Some time ago I received a call from a friend. He told me a physics student got a zero for his answer to a physics question, while the student claimed a perfect score. The instructor and the student agreed to an impartial arbiter, and the instructor selected my friend.

The examination question: “SHOW HOW IT IS POSSIBLE TO DETERMINE THE HEIGHT OF A TALL BUILDING WITH THE AID OF A BAROMETER.” The student had answered, “Take the barometer to the top of the building, attach a long rope to it, lower it to the street, and then bring it up, measuring the length of the rope. The length of the rope is the height of the building.” The student really had a strong case for full credit since he had really answered the question completely and correctly! On the other hand, if full credit were given, it could well contribute to a high grade in his physics course and to certify competence in physics, but the answer did not confirm this.

My friend suggested that the instructor let the student have another try. He gave the student six minutes to answer the question with the warning that the answer should show some knowledge of physics. At the end of five minutes, he had not written anything. The student said he had many answers to this problem; he was just thinking of the best one. In the next minute, he dashed off his answer which read: “Take the barometer to the top of the building and lean over the edge of the roof. Drop the barometer, timing its fall with a stopwatch. Then, using the formula x=0.5*a*t^^2, calculate the height of the building.” At this point, the professor conceded and gave the student full credit.

My friend recalled that the student had said that he had other answers to the problem, so he asked him what they were. “Well,” said the student, “there are many ways of getting the height of a tall building with the aid of a barometer. For example, you could take the barometer out on a sunny day and measure the height of the barometer, the length of its shadow, and the length of the shadow of the building, and by the use of simple proportion, determine the height of the building. Another way is a very basic measurement method. In this method, you take the barometer and begin to walk up the stairs. As you climb the stairs, you mark off the length of the barometer along the wall. You then count the number of marks, and this will give you the height of the building in barometer units.” “A very direct method.” “Of course. If you want a more sophisticated method, you can tie the barometer to the end of a string, swing it as a pendulum, and determine the value of g at the street level and at the top of the building. From the difference between the two values of g, the height of the building, in principle, can be calculated.” “On this same tact, you could take the barometer to the top of the building, attach a long rope to it, lower it to just above the street, and then swing it as a pendulum. You could then calculate the height of the building by the period of the precession”.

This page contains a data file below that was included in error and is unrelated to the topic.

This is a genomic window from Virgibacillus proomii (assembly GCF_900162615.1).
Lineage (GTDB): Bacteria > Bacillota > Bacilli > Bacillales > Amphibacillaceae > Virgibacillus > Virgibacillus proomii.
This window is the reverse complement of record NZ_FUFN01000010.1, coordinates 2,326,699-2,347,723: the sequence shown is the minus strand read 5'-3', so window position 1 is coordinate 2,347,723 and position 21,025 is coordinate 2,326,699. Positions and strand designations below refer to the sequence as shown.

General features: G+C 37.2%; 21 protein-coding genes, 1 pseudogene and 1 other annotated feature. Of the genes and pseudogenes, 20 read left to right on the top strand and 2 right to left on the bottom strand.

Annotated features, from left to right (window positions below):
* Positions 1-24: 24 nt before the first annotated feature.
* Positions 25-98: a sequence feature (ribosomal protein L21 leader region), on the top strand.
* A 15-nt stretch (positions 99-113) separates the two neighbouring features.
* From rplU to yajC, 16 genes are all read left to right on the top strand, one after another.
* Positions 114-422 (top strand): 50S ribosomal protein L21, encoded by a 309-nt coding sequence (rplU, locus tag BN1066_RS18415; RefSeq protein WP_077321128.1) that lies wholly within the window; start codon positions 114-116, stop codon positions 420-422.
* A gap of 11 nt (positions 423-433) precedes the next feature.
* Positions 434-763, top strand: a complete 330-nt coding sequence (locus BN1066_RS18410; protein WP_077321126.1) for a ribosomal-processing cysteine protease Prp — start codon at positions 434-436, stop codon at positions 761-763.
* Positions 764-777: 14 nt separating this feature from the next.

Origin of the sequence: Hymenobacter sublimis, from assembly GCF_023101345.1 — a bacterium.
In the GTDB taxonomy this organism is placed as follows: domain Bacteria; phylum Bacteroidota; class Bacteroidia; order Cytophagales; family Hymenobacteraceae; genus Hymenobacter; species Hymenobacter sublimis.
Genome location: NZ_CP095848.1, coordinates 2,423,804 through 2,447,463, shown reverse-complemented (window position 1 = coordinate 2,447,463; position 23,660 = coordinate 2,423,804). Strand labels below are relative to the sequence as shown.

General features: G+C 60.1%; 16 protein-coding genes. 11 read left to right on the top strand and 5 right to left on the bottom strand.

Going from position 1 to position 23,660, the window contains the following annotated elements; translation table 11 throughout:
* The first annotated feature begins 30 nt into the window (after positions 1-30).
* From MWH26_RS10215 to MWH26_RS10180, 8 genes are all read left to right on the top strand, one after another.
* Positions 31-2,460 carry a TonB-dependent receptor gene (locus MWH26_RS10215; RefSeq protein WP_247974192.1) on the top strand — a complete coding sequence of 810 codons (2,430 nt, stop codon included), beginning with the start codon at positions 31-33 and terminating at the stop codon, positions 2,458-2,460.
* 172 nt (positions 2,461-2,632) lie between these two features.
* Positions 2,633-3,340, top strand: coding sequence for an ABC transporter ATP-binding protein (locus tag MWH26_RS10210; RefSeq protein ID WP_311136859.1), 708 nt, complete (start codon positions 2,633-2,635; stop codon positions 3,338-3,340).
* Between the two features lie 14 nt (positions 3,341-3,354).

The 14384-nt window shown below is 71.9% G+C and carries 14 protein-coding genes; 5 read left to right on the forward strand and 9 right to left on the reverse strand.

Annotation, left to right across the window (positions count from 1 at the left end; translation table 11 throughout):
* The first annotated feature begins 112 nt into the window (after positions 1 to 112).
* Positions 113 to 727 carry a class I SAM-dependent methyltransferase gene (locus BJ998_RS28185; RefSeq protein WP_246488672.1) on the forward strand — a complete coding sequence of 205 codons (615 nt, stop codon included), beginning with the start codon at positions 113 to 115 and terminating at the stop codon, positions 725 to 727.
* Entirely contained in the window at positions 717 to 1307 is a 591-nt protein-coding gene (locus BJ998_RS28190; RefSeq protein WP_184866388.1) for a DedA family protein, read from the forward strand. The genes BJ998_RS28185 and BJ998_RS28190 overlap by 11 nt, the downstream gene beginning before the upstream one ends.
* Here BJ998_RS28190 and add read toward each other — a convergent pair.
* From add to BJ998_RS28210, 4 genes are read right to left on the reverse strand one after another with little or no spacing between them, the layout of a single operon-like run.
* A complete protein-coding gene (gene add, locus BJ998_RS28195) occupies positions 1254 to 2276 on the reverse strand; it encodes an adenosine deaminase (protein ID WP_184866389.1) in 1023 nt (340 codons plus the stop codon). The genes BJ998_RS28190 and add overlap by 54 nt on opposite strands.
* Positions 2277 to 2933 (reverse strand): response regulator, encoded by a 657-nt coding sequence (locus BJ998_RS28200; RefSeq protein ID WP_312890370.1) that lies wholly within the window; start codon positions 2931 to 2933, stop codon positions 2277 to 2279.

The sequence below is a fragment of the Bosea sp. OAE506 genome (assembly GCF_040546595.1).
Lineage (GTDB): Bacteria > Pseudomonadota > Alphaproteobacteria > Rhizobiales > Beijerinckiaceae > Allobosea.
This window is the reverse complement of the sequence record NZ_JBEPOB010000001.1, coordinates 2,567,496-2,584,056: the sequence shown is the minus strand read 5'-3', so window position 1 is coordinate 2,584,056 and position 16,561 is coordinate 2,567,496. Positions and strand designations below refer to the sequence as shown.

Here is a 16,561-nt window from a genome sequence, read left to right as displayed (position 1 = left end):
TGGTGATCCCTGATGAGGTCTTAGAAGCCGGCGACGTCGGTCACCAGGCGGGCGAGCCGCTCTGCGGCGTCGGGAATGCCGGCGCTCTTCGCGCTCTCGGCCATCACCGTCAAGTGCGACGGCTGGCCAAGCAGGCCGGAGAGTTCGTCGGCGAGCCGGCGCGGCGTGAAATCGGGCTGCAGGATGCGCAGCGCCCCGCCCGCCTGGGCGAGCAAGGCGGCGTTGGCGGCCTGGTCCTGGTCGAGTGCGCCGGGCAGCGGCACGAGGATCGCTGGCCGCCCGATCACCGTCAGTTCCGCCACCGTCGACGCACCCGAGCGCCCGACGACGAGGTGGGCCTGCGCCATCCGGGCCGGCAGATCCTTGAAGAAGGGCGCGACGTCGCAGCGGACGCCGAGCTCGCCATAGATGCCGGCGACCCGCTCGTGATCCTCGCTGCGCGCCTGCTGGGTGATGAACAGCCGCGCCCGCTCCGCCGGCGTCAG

“Finally,” he concluded, “there are many other ways of solving the problem. Probably the best,” he said, “is to take the barometer to the basement and knock on the superintendent’s door. When the superintendent answers, you speak to him as follows: ‘Mr. Superintendent, here is a fine barometer. If you will tell me the height of the building, I will give you this barometer.”

THERE IS NO ONE RIGHT ANSWER.

Albert Einstein compared the way he thought with the way the average person is taught to think. “When the average person is asked to find the needle in a haystack, he or she will stop once they find a needle. I, on the other hand, will go through the entire haystack looking for all the possible needles.”

Reality is ambiguous. Aristotle said it is either A or not A. It cannot be both. The sky is either blue or not blue. This is black and white thinking as the sky is a billion different shades of blue. A beam of light is either a wave or not a wave (A or not A). Physicists discovered that light can be either a wave or particle depending on the viewpoint of the observer. The only certainty in life is uncertainty. When trying to get ideas, do not censor or evaluate them as they occur. Nothing kills creativity faster than self-censorship of ideas while generating them. Think of all your ideas as possibilities and generate as many as you can before you decide which ones to select. The world is not black or white. It is grey.

Here is a link to reviews of Michael Michalko’s books about creative thinking. Learn how to change the way you think to get the ideas you need to change your life.

http://creativethinking.net/#sthash.SXV5T2cu.dpbs